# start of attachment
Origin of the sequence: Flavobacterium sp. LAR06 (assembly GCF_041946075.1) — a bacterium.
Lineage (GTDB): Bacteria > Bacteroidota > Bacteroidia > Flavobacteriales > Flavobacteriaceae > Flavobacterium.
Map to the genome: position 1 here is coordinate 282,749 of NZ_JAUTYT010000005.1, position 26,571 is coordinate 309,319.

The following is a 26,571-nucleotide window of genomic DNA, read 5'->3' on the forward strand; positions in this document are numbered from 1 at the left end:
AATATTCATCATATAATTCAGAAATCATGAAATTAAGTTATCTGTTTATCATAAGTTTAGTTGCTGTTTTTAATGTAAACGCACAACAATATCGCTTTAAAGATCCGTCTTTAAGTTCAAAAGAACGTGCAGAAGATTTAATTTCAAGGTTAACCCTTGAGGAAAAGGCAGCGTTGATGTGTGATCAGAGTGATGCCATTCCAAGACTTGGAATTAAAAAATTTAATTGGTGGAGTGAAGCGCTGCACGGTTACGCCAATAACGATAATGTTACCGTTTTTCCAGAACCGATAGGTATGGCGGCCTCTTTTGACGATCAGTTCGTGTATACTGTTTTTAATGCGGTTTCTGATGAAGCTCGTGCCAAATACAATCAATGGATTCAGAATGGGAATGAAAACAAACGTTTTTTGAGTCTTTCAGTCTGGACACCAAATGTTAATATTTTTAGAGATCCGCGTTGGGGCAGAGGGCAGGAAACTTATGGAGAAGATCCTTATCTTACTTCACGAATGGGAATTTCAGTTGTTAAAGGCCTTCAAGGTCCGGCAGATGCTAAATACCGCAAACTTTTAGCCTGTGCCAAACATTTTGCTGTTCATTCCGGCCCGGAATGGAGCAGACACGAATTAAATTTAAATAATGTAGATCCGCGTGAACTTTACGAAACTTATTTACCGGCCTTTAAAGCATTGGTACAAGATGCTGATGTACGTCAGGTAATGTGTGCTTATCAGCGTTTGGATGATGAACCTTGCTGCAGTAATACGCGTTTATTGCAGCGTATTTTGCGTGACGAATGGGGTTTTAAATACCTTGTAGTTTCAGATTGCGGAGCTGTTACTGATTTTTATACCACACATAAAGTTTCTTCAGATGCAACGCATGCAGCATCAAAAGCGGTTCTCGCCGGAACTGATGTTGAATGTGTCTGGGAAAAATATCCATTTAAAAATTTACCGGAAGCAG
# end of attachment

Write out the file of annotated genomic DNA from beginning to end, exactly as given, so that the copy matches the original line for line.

Origin of the sequence: Flavobacterium sp. LAR06 (assembly GCF_041946075.1) — a bacterium.
Lineage (GTDB): Bacteria > Bacteroidota > Bacteroidia > Flavobacteriales > Flavobacteriaceae > Flavobacterium.
Map to the genome: position 1 here is coordinate 282,749 of NZ_JAUTYT010000005.1, position 26,571 is coordinate 309,319.

The following is a 26,571-nucleotide window of genomic DNA, read 5'->3' on the forward strand; positions in this document are numbered from 1 at the left end:
AATATTCATCATATAATTCAGAAATCATGAAATTAAGTTATCTGTTTATCATAAGTTTAGTTGCTGTTTTTAATGTAAACGCACAACAATATCGCTTTAAAGATCCGTCTTTAAGTTCAAAAGAACGTGCAGAAGATTTAATTTCAAGGTTAACCCTTGAGGAAAAGGCAGCGTTGATGTGTGATCAGAGTGATGCCATTCCAAGACTTGGAATTAAAAAATTTAATTGGTGGAGTGAAGCGCTGCACGGTTACGCCAATAACGATAATGTTACCGTTTTTCCAGAACCGATAGGTATGGCGGCCTCTTTTGACGATCAGTTCGTGTATACTGTTTTTAATGCGGTTTCTGATGAAGCTCGTGCCAAATACAATCAATGGATTCAGAATGGGAATGAAAACAAACGTTTTTTGAGTCTTTCAGTCTGGACACCAAATGTTAATATTTTTAGAGATCCGCGTTGGGGCAGAGGGCAGGAAACTTATGGAGAAGATCCTTATCTTACTTCACGAATGGGAATTTCAGTTGTTAAAGGCCTTCAAGGTCCGGCAGATGCTAAATACCGCAAACTTTTAGCCTGTGCCAAACATTTTGCTGTTCATTCCGGCCCGGAATGGAGCAGACACGAATTAAATTTAAATAATGTAGATCCGCGTGAACTTTACGAAACTTATTTACCGGCCTTTAAAGCATTGGTACAAGATGCTGATGTACGTCAGGTAATGTGTGCTTATCAGCGTTTGGATGATGAACCTTGCTGCAGTAATACGCGTTTATTGCAGCGTATTTTGCGTGACGAATGGGGTTTTAAATACCTTGTAGTTTCAGATTGCGGAGCTGTTACTGATTTTTATACCACACATAAAGTTTCTTCAGATGCAACGCATGCAGCATCAAAAGCGGTTCTCGCCGGAACTGATGTTGAATGTGTCTGGGAAAAATATCCATTTAAAAATTTACCGGAAGCAG